October 17, 2014
Getting a driver’s license has become a rite of passage for teens, but it also begins what could be a dangerous journey.
Crashes are more common among young drivers than any other age group. Nationwide, one in four crash fatalities involve someone 16 to 24 years old, which is nearly twice as high as other age groups. Traffic crashes continue to be the biggest cause of teen deaths, with more than 3,000 teens killed every year on our roads and highways.
Cottman Transmission and Total Auto Care, a nationwide chain of total auto repair centers, recognizes National Teens Driver Safety Week, which begins Oct. 19, as an ideal time for parents to discuss safe driving with their teens.
“We know, from what we do every day, that cars can usually be fixed. Unfortunately, that doesn’t always hold true for a teen who’s been in a crash,” said Cottman President Randy Wright. “Too many of our children are killed or become permanently disabled due to crashes. In many cases, these are preventable tragedies.”
Cottman encourages parents to talk with their teens about some of the biggest causes of teen crashes – speeding, driving under the influence of alcohol or drugs, including prescription and over-the-counter medicines, and drowsiness.
Distracted driving has become a major factor in teen crashes during the past decade. The National Highway Traffic Safety Administration (NHTSA) reports that 10 percent of all drivers under the age of 20 involved in fatal crashes were distracted at the time of the crash. This age group has the largest proportion of drivers who were distracted.
Distractions while driving can include eating and drinking, talking to passengers, grooming, using a navigation system, watching a video and adjusting a radio, CD player, or MP3 player. But cell phone use and texting are, by far, the most dangerous since they take the driver’s eyes and attention off the road. The typical text takes five seconds to read or send. At highway speeds, that is the equivalent of driving the length of a football field while blindfolded, traffic safety experts say.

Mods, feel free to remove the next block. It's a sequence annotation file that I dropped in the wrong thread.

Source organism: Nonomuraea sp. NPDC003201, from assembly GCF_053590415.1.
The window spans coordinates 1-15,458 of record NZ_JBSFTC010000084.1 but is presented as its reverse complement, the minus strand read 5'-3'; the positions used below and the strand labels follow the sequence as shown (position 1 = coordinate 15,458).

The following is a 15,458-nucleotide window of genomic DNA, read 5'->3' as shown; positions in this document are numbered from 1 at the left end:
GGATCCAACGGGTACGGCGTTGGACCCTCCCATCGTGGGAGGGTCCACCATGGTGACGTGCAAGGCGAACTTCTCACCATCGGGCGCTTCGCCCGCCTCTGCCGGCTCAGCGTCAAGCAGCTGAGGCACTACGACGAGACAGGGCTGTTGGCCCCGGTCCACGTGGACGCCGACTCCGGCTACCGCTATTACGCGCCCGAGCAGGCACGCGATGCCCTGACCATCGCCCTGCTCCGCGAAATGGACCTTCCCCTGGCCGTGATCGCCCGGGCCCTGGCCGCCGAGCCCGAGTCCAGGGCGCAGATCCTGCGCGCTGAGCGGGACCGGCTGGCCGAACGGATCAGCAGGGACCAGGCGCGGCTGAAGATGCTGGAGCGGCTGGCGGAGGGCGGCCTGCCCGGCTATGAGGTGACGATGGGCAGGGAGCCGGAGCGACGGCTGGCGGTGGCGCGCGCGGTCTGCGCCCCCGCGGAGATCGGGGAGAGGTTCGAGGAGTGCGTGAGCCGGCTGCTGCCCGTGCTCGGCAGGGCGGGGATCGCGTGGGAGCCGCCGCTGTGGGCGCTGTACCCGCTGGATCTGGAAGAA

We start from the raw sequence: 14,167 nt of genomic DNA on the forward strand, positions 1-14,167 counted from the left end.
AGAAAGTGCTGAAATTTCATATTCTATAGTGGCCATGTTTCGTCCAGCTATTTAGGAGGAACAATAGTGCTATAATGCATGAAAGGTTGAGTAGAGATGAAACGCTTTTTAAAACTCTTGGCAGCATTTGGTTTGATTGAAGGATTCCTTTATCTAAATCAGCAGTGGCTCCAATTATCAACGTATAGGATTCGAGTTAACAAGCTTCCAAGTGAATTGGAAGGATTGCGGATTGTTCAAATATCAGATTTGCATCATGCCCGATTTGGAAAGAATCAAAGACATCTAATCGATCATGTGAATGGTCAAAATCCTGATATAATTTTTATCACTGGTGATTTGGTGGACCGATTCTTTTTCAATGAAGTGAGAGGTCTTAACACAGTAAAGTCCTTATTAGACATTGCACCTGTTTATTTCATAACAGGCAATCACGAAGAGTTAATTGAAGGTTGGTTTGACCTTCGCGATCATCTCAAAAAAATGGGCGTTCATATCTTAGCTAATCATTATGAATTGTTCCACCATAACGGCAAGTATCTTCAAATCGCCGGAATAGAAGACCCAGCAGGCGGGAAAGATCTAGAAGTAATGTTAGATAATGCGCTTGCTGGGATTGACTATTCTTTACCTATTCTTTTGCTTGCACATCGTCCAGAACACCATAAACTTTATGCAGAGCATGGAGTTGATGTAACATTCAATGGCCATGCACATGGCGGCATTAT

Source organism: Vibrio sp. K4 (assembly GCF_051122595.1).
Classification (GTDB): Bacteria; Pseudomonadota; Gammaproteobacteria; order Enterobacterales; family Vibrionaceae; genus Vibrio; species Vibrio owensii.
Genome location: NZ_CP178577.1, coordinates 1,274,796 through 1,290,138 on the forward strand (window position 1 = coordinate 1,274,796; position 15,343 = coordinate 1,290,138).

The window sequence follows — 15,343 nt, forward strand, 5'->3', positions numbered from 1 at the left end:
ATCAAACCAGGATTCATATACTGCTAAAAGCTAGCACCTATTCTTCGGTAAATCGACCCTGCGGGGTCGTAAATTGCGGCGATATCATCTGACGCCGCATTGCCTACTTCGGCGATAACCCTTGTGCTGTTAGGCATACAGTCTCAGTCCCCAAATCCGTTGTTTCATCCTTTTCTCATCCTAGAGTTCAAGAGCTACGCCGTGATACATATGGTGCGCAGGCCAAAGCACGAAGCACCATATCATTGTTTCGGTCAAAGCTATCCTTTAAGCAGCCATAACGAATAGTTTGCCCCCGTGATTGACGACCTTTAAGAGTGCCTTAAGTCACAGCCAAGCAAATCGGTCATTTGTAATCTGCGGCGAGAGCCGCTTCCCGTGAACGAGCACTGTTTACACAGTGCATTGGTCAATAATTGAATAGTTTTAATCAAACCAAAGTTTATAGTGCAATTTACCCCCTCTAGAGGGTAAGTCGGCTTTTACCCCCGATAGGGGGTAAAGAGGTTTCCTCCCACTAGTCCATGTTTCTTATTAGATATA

There are many free resources that parents can use to help discuss safe driving with their children. NHTSA has a wealth of information at www.nhtsa.gov. Videos on a variety of teen safe driving topics are available for free download from The National Road Safety Foundation at www.nrsf.org.
“Any time is a good time for a parent to talk with his or her teen driver about safe behavior behind the wheel,” said Cottman’s Randy Wright.
About Cottman Transmission and Total Auto Care:
With locations across the U.S., Cottman Transmission and Total Auto Care is a transmission and auto repair company for almost any make or model vehicle, foreign or domestic. Cottman Transmission and Total Auto Care continues to take claim of the growing $250 billion aftermarket auto industry and specializes in complete transmission service, brakes, suspension, air conditioning service and much more. Cottman is based in Horsham, Pa. For more information, please visit www.cottman.com.